Below are the ones who implement technology (Click HERE to read the complete article.)
Daniel Martin Katz & Renee Newman Knake
Knake co-founded Michigan State’s ReInvent Law Laboratory with fellow prof Daniel Martin Katz. They developed a core curriculum for students that responds to employers’ requests for specific jurisprudential skill sets in “pillar” areas of law, technology, design and delivery.
In something he calls the Hammurabi Project, Poulshock is writing source code for each law, which can then be entered into computers and applied to fact patterns.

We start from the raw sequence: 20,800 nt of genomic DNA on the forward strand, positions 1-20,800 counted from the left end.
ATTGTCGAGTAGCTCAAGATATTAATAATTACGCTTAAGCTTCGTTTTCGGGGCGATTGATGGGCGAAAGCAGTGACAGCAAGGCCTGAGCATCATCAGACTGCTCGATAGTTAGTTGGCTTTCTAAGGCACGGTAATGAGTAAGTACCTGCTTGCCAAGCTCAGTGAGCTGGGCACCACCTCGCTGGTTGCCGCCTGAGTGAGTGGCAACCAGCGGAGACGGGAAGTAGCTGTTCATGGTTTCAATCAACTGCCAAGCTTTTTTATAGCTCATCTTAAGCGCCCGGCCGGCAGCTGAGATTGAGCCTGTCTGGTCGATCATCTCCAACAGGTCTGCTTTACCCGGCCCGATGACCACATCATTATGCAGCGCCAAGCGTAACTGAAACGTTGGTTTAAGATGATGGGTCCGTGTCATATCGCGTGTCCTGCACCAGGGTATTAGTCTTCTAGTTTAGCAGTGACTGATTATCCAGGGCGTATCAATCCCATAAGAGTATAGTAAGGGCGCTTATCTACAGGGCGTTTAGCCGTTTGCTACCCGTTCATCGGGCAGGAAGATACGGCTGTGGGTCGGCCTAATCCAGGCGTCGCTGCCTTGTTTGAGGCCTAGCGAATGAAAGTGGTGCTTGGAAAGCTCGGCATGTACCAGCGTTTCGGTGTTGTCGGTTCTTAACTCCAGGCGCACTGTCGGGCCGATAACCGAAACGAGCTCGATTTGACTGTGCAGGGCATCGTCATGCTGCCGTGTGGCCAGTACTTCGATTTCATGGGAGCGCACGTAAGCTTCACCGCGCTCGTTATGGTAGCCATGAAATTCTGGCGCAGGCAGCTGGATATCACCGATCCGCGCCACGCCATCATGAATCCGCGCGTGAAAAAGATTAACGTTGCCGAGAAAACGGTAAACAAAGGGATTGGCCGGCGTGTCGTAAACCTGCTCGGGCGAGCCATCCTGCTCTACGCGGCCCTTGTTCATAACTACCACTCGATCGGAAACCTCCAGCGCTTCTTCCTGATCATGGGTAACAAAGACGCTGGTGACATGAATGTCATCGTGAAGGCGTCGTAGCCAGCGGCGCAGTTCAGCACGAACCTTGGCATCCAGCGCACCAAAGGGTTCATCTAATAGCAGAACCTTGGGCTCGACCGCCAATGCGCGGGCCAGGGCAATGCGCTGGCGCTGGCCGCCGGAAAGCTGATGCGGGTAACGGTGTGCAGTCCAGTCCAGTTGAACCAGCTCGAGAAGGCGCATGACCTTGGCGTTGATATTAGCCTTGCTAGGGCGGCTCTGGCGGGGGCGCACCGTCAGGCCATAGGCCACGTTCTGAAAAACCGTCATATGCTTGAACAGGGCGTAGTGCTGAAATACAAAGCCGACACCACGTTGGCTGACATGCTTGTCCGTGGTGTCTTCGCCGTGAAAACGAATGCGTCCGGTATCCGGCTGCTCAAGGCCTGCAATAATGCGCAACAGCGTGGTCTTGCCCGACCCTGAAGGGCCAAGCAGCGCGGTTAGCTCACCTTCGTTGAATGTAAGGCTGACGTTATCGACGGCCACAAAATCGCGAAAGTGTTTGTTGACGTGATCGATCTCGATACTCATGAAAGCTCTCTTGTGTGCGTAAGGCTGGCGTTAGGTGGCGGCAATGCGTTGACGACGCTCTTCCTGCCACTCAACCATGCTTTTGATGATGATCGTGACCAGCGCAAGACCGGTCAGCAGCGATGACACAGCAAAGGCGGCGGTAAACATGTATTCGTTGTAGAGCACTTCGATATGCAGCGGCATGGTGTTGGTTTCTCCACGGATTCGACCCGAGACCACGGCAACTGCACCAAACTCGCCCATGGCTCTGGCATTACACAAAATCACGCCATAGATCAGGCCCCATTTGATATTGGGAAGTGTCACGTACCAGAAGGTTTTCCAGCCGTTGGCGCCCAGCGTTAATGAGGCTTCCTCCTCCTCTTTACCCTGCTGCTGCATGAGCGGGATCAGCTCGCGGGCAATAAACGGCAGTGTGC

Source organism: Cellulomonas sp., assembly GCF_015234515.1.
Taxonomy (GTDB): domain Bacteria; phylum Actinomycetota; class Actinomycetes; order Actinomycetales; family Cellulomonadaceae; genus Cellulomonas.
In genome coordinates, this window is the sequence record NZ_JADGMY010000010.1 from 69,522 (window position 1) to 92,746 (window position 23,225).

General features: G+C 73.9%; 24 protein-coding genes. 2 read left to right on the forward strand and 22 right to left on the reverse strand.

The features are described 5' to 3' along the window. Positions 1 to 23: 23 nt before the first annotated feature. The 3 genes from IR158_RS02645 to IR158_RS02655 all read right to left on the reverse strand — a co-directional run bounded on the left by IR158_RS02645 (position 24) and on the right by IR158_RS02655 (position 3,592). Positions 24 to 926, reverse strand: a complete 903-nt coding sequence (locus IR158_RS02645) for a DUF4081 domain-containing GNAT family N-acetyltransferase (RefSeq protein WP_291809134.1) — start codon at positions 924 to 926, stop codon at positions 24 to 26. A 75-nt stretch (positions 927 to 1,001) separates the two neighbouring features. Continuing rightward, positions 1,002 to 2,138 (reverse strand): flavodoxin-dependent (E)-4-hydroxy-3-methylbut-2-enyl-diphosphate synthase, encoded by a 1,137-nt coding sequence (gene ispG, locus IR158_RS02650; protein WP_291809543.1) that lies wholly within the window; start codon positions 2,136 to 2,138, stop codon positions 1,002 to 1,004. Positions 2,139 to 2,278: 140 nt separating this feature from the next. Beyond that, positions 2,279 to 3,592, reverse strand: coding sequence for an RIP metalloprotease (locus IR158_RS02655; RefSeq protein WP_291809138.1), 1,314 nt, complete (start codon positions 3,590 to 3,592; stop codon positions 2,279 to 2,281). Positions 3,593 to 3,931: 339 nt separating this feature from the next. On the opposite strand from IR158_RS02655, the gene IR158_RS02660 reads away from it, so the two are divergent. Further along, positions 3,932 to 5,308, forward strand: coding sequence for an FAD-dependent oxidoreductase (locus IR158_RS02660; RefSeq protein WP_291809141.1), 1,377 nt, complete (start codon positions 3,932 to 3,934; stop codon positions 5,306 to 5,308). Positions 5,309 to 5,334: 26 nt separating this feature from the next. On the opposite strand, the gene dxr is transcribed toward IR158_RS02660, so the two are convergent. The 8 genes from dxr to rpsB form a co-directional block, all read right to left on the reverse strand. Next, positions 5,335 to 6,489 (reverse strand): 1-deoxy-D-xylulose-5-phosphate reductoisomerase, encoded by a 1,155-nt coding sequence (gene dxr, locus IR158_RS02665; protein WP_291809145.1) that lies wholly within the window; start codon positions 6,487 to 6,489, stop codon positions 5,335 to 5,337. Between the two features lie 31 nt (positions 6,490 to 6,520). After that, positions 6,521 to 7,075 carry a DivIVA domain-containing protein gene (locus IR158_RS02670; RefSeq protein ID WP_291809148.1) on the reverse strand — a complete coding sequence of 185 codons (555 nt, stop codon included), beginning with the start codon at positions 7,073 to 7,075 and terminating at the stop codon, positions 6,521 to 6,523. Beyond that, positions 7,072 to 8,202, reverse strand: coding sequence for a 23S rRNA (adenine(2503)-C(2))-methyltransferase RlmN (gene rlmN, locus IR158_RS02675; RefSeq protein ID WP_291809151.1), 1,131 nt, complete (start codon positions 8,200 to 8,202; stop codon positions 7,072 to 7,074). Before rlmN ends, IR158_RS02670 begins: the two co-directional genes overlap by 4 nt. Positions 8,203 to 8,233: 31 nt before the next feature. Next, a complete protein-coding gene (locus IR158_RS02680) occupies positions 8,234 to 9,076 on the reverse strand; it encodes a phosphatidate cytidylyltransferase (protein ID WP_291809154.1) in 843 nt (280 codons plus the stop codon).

D. Casey Flaherty
Flaherty, Kia Motors America’s corporate counsel, had conducted an audit of tech skills in various firms (He tests ways of using software such as Microsoft Word, Excel and PDF tools such as Adobe Acrobat.) He’s also collaborating with Suffolk University Law School’s Institute on Law Practice Technology and Innovation to automate the audit so he can give it away to law students and general counsel at other companies.
Mayer is now leading the Center for Computer-Assisted Legal Instruction (CALI) a nonprofit consortium of law schools, that produces over 900 online interactive tutorials written by law professors.
She founded and co-created with colleague Michael Bossone, LawWithoutWalls, a mostly online program where law and business students from different nations partner with mentors from both professions.